Lifestyle factors included questions on physical activity, use of supplementary multivitamins, weight and height, alcohol, smoking as well as education, and they referred to the “current situation,” i.e., at baseline. For smoking, the women were also asked questions about former smoking habits (defined as 5 years before enrolment in the study).


Each resident in Sweden is assigned an individually unique national registration number. This number was used to link the data from the cohort with nationwide registers in Sweden, thus allowing virtually complete follow-up of the study women. From the total population registers, we received information on the dates of death for women who died during the follow-up period and dates of emigration. Linkage to the national cancer registry, which began in 1958, provided data on prevalent cancer cases at cohort enrolment and on cancers diagnosed in the cohort during follow-up. The outcome studied was any incident invasive cancer except for non-melanoma skin cancer.

The start of follow-up was defined as the date of return of the questionnaire. Observation time was calculated from date of entry into the cohort until the occurrence of incident cancer, emigration, death or end of the observation period (31 December 2006), whichever came first.

Statistical analyses

The risk of overall cancer was analysed by fitting Poisson models using attained age as time scale [15]. Relative risks were estimated by means of incidence rate ratios (RR) and were considered as statistically significant when the associated two-sided 95% Wald-type confidence interval did not include the value of one. The goodness of fit of the different models was assessed using the Akaike information criteria (AIC).

For fruits and vegetables combined, we fitted a multivariate model including, categorically, education (0–10, 11–13, >13 years), body mass index (BMI: <25, 25–29.9, ≥30 kg/m2), smoking [never, former (<10 cigarettes/day), former (10–14 cigarettes/day), former (15–19 cigarettes/day), former (≥20 cigarettes/day), current (<10 cigarettes/day), current (10–14 cigarettes/day), current (15–19 cigarettes/day) and current (≥20 cigarettes/day)], as well as categorically, alcohol intake (<5 g/day, 5–24.9 g/day, >25 g/day) and energy intake (in kJ/day, continuously). Fruit and vegetable intake was then added to the model, alternatively, as: (1) a continuous covariate (in 200 g/day increments for fruits and vegetables and in 100 g/day increments for fruits as well as for vegetables) (2) in quintiles (3) in deciles (4) through splines. The models utilising splines allow for an informal evaluation of the functional form, for instance, if a linear response function is appropriate. Fruits and vegetables were evaluated as residuals on energy intake [16]. The same models were then repeated for fruits, as well as for vegetables separately.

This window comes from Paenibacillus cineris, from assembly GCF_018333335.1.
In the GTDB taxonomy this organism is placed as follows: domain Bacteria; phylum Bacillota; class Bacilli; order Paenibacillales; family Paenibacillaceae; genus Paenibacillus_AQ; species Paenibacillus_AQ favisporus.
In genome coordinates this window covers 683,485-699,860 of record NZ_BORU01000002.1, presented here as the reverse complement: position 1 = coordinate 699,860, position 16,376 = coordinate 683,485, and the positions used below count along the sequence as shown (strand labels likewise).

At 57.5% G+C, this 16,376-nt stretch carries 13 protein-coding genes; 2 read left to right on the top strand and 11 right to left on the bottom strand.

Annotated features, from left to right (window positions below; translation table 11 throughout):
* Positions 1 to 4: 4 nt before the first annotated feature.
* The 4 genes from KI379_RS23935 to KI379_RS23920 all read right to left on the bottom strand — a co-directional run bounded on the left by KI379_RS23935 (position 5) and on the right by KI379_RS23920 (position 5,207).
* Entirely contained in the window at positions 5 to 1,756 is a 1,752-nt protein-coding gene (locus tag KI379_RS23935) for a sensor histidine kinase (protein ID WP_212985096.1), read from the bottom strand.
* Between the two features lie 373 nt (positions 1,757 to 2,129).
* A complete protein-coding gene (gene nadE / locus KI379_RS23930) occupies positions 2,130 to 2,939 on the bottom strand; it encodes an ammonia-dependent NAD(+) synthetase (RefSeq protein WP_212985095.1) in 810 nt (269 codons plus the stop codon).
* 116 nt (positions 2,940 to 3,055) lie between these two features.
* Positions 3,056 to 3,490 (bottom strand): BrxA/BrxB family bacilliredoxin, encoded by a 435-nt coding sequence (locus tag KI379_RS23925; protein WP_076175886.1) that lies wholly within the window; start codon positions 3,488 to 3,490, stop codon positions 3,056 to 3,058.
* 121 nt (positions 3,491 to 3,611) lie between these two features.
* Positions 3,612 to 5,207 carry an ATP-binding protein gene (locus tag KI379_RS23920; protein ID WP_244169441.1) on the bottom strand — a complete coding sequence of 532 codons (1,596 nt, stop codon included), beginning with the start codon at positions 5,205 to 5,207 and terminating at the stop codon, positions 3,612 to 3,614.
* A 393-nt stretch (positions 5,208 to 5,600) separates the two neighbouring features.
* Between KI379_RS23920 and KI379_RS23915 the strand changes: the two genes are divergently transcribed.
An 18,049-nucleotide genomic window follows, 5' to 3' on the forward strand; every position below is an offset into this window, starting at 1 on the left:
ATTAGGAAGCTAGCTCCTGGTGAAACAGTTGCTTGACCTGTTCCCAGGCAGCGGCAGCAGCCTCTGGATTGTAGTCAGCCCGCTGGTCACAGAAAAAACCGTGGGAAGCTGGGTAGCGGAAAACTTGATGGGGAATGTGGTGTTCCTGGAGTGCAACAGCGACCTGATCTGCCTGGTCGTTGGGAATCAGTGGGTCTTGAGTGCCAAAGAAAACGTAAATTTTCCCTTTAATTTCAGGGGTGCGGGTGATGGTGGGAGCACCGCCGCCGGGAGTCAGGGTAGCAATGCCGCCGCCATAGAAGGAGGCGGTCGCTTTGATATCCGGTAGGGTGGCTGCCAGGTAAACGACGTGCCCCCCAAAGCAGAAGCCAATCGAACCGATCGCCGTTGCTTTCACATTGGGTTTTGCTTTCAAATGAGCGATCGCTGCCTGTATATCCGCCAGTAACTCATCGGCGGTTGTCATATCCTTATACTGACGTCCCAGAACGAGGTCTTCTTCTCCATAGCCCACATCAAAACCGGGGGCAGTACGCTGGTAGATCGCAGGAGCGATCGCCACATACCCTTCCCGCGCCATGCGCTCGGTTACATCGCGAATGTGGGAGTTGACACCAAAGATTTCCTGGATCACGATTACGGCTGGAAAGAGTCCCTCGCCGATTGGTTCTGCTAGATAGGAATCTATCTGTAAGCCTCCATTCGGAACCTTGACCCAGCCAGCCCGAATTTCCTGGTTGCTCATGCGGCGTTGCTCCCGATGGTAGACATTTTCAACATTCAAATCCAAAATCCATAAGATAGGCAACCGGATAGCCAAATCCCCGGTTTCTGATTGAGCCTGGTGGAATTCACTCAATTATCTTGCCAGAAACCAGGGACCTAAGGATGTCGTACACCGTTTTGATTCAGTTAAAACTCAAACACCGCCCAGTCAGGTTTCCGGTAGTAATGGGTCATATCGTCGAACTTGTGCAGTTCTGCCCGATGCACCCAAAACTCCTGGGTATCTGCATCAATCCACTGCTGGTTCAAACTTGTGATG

The covariates in our final models above were chosen based on existing knowledge regarding factors that may confound the association between fruits and vegetables and total cancer risk [2]. Since our outcome was total cancers that include several different cancers with different underlying aetiology, we restricted our analysis to include as few covariates as possible and only the most important ones. Thus, we choose to include education (as a marker of socioeconomic status), body mass index, smoking and alcohol in our final model. The categories for education were based on the Swedish school system in order to represent low, intermediate and high levels of education, while the categories for BMI were based on the WHO classification of under- or normal-weight, overweight and obesity [17]. The alcohol categories corresponded to low, moderate and high intake in this cohort with the purpose to adjust for confounding.